From: Andrey Semashev (andrey.semashev_at_[hidden])
Date: 2019-06-26 08:26:00
On 6/26/19 3:25 AM, Gavin Lambert via Boost wrote:
> One such example of this is that (especially for header-only libraries,
> although with care this can also be used for compiled libraries) it is
> very useful to be able to allow multiple versions of a library to
> co-exist through external namespacing:
> namespace v1
> #include <library_v1/lib.hpp>
> namespace v2
> #include <library_v2/lib.hpp>
> Most of the time this Just Worksâ¢;
I'd say, most of the time it doesn't work. Including any foreign
headers, including standard library headers, in lib.hpp will break the
program at some stage, either compilation or linking.
I'm not saying I like specialization as a way of customization though.
> On 26/06/2019 10:05, Andrey Semashev wrote:
>> Not calling reset() on outer exception makes sense if you require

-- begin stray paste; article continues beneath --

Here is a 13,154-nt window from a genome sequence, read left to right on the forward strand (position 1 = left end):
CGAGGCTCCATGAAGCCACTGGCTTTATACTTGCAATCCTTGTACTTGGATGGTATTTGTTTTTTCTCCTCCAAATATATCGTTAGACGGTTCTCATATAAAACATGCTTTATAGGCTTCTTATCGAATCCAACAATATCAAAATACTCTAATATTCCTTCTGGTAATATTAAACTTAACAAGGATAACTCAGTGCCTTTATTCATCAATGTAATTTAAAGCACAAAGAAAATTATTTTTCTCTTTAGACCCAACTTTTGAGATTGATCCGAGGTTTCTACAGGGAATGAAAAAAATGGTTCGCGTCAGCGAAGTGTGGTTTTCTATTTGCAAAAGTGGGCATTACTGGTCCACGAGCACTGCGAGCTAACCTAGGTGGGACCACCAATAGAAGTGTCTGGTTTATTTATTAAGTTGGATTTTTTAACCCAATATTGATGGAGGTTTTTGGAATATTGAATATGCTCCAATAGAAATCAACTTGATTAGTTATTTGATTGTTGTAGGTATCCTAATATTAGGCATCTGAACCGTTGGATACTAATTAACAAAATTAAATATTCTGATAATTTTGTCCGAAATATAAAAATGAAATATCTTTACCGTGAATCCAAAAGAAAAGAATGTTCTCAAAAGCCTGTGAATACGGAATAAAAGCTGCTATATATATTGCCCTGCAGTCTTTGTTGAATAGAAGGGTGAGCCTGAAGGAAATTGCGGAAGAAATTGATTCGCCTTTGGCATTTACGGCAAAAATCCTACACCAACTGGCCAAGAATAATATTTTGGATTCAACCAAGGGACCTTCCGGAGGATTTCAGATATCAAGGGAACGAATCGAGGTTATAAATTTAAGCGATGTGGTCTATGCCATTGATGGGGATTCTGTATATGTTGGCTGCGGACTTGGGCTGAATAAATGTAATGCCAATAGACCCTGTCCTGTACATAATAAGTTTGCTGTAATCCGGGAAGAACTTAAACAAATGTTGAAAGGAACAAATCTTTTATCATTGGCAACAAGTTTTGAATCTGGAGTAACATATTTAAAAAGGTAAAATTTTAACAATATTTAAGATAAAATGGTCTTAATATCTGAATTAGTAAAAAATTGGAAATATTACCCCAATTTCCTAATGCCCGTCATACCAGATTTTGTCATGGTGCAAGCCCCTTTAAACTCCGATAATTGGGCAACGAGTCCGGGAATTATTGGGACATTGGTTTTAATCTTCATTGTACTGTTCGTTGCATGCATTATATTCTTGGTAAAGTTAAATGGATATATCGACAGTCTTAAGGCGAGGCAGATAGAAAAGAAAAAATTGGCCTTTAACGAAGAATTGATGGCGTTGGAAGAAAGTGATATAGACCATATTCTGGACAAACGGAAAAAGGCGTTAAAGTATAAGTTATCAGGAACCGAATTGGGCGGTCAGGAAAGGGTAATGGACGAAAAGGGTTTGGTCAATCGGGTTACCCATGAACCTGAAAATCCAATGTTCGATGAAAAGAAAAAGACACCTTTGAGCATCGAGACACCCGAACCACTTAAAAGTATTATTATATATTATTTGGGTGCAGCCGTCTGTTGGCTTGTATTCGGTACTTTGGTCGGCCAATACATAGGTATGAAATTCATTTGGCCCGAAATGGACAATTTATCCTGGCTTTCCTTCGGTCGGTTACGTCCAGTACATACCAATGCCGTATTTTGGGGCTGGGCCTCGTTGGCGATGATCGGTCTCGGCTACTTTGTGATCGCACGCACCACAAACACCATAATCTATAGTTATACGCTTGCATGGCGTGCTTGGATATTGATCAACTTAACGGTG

>> that the function that threw it either didn't allocate or freed the
>> memory before the exception propagated out of the function. In other
>> words, if the function fails, it must clean up the mess after itself
>> before returning, exception or not. This is not an unreasonable
>> requirement, and in fact, this is the only behavior I consider
>> reasonable in the context of raw pointers.
> That's fine -- if it was the function itself which throws the exception.
> Â (And that shouldn't normally be the case because it's a C-style API.)
> But what if the function has two output parameters?Â Memory is allocated
> for both and returned as a raw pointer by the function.Â One of the
> out_ptrs is then destroyed and calls reset(), and this throws.Â The
> other out_ptr is then destroyed as well, and now it has a problem; it
> either has to call reset() as well and possibly throw yet again, or leak
Good point. In that case I see no good solution, given that on error
there may be garbage in the out pointers.
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